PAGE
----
• EIA expects total US natural gas consumption to increase 0.4% to 62.5 bcfd in 2010 and another 0.4% in 2011. It also forecast that total marketed gas production will decline 2.6% to 58.7 bcfd in 2010 and increase by 1.3% in 2011. Projected US pipeline imports will fall by 8.3% to 8.1 bcfd this year from the sustained impact of lower Canadian drilling and production and from increasing demand from oil sands projects. (2/12, #20)
  • The price of natural gas, the worst-performing US energy futures contract of 2009, is on the verge of further declines when colder-than-normal weather and blizzards that have propped up demand from Chicago to Baltimore come to an end, said Porter Bennett, CEO of Bentek Energy, which tracks North American gas output and shipments. (2/11, #19)
  • EnCana CEO Randy Eresman said their earlier natural gas price outlook of $5.50/MMBtu in 2010 and $6.50/MMBtu in 2011 may now be too high. (2/12, #21)
  • The gas industry managed to slip into the 2005 energy bill an exemption from EPA review of the special drilling that shale formations require. Congress should repeal that provision. (Boston Globe editorial) (2/8, #17)
  • Pennsylvania Gov. Rendell said his state will strengthen its enforcement capabilities to protect residents and environment from the impact of increased exploration for natural gas in the Marcellus shale. (2/12, #22)
  • Wind generation shortfall in the UK: During a low ebb within the recent cold snap, only 0.2 percent of a possible five percent of the UK’s electrical power generation came from wind. On average, they operated at just 16 percent throughout the cold spell. The UK has set new targets under which 6,400 turbines are supposed to provide a quarter of all the country’s electrical generation requirements by 2020. (2/13, #10)
  • China’s January electricity consumption jumped 40.1 percent from a year earlier as an economic recovery in the world’s second-biggest power producer spurred demand from factories. Demand for electricity is likely to grow 9% this year vs. 7% last year. (2/12, #15)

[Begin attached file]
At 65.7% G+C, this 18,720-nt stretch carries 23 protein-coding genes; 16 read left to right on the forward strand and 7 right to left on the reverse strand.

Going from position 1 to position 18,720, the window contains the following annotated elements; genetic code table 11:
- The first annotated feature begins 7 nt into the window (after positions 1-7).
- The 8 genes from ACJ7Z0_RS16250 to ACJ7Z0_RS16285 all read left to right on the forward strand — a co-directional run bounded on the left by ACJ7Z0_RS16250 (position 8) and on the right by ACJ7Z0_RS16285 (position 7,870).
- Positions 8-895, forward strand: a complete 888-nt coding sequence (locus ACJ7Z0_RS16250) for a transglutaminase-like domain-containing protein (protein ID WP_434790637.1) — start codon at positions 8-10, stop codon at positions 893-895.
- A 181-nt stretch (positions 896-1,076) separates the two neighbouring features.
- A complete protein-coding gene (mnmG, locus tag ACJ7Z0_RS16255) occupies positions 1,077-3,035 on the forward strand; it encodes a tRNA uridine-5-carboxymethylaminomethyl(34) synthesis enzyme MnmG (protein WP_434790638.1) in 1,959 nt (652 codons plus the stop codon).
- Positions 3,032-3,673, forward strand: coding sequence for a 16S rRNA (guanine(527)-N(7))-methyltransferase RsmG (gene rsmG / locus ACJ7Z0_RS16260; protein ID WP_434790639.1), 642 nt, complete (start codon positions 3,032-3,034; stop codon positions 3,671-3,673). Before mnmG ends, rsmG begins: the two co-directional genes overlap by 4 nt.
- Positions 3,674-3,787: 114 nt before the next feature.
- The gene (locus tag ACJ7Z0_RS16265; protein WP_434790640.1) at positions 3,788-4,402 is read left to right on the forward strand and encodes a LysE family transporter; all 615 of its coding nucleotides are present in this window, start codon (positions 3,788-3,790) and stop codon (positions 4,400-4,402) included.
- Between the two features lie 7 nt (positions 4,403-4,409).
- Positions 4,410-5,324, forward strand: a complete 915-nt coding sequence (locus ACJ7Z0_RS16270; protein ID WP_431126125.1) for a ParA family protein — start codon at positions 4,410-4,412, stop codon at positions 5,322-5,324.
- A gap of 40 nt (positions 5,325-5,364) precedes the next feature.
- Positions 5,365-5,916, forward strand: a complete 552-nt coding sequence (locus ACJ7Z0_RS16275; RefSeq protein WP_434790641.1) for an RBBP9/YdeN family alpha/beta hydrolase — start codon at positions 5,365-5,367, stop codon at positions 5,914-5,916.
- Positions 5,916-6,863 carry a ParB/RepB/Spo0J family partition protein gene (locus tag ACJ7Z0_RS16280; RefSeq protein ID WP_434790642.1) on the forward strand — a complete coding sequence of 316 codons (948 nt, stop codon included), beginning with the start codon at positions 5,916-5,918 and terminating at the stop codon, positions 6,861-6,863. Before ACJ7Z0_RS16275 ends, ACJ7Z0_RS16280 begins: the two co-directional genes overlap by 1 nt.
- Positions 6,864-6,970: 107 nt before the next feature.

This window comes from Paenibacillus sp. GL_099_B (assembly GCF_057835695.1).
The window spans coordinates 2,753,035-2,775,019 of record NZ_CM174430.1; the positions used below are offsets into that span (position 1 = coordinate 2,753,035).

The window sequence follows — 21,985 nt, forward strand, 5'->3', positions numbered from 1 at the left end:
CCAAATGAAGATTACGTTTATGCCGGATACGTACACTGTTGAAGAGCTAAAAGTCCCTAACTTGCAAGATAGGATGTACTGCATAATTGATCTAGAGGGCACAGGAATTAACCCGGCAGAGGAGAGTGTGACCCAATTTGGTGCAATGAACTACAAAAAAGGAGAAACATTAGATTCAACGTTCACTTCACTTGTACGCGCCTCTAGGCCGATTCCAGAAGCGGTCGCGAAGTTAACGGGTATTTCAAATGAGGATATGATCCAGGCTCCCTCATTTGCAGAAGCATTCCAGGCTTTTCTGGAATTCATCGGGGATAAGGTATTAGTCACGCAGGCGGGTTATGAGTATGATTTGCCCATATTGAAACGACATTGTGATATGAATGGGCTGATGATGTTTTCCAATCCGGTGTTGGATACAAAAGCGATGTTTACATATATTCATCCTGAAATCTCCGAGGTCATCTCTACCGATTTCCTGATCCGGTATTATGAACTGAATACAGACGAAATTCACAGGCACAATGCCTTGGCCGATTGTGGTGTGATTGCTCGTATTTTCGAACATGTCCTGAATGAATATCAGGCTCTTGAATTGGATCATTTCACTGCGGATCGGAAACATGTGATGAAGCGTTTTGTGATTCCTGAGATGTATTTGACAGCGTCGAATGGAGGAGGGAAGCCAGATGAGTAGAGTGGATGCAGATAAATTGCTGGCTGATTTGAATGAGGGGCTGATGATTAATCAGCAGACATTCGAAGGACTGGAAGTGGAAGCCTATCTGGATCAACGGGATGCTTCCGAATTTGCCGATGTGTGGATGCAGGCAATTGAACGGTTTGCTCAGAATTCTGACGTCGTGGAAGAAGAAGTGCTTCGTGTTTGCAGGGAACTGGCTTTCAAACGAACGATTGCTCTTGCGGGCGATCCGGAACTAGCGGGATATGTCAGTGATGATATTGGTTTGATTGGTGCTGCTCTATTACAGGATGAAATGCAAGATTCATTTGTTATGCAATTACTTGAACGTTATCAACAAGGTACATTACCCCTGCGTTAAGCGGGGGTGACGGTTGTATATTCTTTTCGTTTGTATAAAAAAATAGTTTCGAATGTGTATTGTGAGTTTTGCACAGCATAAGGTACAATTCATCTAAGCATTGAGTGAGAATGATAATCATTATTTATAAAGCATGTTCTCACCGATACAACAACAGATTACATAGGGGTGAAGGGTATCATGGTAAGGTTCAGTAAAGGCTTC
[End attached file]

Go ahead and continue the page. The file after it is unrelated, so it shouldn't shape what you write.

• China Investment Corp., the nation’s sovereign wealth fund, invested for the first time in the US Oil Fund, an exchange-traded crude-futures fund, joining Morgan Stanley & Co. and Goldman Sachs Group among the top holders. China Investment became the fourth-largest holder in the Oil Fund by buying 2 million shares worth $78.6 million. (2/9,#14)
  • Get ready for the Simmons Plan. Hatched by Houston investment banker and Peak Oil worrywort Matt Simmons, here’s the gist: 1. build the world’s biggest windfarm off the windy coast of Maine. 2. Use the electricity generated to desalinate and de-ionize sea water. 3. Use that water, plus electricity and air, to manufacture ammonia. 4. Pipe the ammonia to shore and use it to power a new generation of cars. (2/11, #26)
  • Venezuelan President Chavez declared a national “emergency” in the electricity sector as the country’s worst drought in 50 years dries up water supplies in hydroelectric dams. The government has ordered rolling blackouts throughout the South American country to prevent a collapse of the power grid. Energy users will get a discount if they cut consumption but face price rises if their usage does not fall. (2/9, #9, #10)
  • Climate change and US reliance on fossil fuels could have “severe consequences,” including potential surges in oil prices and risks to national security, the White House Council of Economic Advisers said today. (2/12, #19)
  • The Obama administration proposed $36.5 billion of new oil and gas taxes as it released its proposed fiscal 2011 budget. The proposed levies-which it framed as removing tax preferences to help balance the federal budget and promote clean energy-were essentially the same as the ones it presented a year earlier. (2/9, #16)